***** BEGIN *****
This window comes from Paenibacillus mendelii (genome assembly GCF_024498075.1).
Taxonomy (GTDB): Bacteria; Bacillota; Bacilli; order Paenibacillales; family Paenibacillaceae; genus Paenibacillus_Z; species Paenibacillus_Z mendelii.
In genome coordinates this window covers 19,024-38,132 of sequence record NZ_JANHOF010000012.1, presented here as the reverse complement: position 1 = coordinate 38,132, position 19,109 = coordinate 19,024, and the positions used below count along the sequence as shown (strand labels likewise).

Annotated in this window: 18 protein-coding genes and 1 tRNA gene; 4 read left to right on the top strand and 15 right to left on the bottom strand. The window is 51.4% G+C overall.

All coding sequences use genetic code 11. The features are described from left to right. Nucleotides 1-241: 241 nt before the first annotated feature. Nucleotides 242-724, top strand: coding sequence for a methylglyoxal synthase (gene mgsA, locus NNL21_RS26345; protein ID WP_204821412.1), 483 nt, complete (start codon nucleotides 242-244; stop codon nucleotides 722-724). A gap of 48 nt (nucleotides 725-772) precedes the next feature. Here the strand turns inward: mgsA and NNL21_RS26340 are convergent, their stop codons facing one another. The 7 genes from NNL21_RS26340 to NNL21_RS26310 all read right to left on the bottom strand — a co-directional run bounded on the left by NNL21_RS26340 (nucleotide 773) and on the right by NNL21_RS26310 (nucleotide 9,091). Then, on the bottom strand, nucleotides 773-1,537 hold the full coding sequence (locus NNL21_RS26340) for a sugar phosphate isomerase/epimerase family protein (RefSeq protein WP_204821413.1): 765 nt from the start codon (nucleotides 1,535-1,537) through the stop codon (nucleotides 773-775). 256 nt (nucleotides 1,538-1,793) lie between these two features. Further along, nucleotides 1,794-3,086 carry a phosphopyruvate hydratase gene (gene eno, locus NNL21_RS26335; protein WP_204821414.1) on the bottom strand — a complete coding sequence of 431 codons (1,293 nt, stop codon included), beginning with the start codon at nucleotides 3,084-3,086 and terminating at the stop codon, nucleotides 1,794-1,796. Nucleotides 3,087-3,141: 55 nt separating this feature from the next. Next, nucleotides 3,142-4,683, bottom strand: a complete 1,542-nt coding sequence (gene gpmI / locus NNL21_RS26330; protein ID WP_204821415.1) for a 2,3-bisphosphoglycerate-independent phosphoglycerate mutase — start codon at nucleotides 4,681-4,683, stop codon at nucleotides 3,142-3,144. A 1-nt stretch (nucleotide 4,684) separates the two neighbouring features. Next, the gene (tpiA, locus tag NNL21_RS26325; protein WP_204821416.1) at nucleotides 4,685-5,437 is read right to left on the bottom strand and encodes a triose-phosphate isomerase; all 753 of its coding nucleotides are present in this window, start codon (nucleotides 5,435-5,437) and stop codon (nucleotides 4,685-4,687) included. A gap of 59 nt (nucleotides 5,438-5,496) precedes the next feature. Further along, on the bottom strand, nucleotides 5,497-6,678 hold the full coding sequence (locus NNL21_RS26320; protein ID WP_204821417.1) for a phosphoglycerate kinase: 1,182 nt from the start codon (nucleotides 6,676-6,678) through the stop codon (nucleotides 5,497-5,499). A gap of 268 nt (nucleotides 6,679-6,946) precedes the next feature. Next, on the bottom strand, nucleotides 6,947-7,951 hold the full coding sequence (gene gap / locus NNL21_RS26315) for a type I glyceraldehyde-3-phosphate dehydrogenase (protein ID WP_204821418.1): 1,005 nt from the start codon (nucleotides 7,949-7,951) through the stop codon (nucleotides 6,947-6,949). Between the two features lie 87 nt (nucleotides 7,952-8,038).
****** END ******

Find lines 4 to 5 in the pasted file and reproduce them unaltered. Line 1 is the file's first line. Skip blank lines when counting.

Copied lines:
Annotated in this window: 18 protein-coding genes and 1 tRNA gene; 4 read left to right on the top strand and 15 right to left on the bottom strand. The window is 51.4% G+C overall.

All coding sequences use genetic code 11. The features are described from left to right. Nucleotides 1-241: 241 nt before the first annotated feature. Nucleotides 242-724, top strand: coding sequence for a methylglyoxal synthase (gene mgsA, locus NNL21_RS26345; protein ID WP_204821412.1), 483 nt, complete (start codon nucleotides 242-244; stop codon nucleotides 722-724). A gap of 48 nt (nucleotides 725-772) precedes the next feature. Here the strand turns inward: mgsA and NNL21_RS26340 are convergent, their stop codons facing one another. The 7 genes from NNL21_RS26340 to NNL21_RS26310 all read right to left on the bottom strand — a co-directional run bounded on the left by NNL21_RS26340 (nucleotide 773) and on the right by NNL21_RS26310 (nucleotide 9,091). Then, on the bottom strand, nucleotides 773-1,537 hold the full coding sequence (locus NNL21_RS26340) for a sugar phosphate isomerase/epimerase family protein (RefSeq protein WP_204821413.1): 765 nt from the start codon (nucleotides 1,535-1,537) through the stop codon (nucleotides 773-775). 256 nt (nucleotides 1,538-1,793) lie between these two features. Further along, nucleotides 1,794-3,086 carry a phosphopyruvate hydratase gene (gene eno, locus NNL21_RS26335; protein WP_204821414.1) on the bottom strand — a complete coding sequence of 431 codons (1,293 nt, stop codon included), beginning with the start codon at nucleotides 3,084-3,086 and terminating at the stop codon, nucleotides 1,794-1,796. Nucleotides 3,087-3,141: 55 nt separating this feature from the next. Next, nucleotides 3,142-4,683, bottom strand: a complete 1,542-nt coding sequence (gene gpmI / locus NNL21_RS26330; protein ID WP_204821415.1) for a 2,3-bisphosphoglycerate-independent phosphoglycerate mutase — start codon at nucleotides 4,681-4,683, stop codon at nucleotides 3,142-3,144. A 1-nt stretch (nucleotide 4,684) separates the two neighbouring features. Next, the gene (tpiA, locus tag NNL21_RS26325; protein WP_204821416.1) at nucleotides 4,685-5,437 is read right to left on the bottom strand and encodes a triose-phosphate isomerase; all 753 of its coding nucleotides are present in this window, start codon (nucleotides 5,435-5,437) and stop codon (nucleotides 4,685-4,687) included. A gap of 59 nt (nucleotides 5,438-5,496) precedes the next feature. Further along, on the bottom strand, nucleotides 5,497-6,678 hold the full coding sequence (locus NNL21_RS26320; protein ID WP_204821417.1) for a phosphoglycerate kinase: 1,182 nt from the start codon (nucleotides 6,676-6,678) through the stop codon (nucleotides 5,497-5,499). A gap of 268 nt (nucleotides 6,679-6,946) precedes the next feature. Next, on the bottom strand, nucleotides 6,947-7,951 hold the full coding sequence (gene gap / locus NNL21_RS26315) for a type I glyceraldehyde-3-phosphate dehydrogenase (protein ID WP_204821418.1): 1,005 nt from the start codon (nucleotides 7,949-7,951) through the stop codon (nucleotides 6,947-6,949). Between the two features lie 87 nt (nucleotides 7,952-8,038).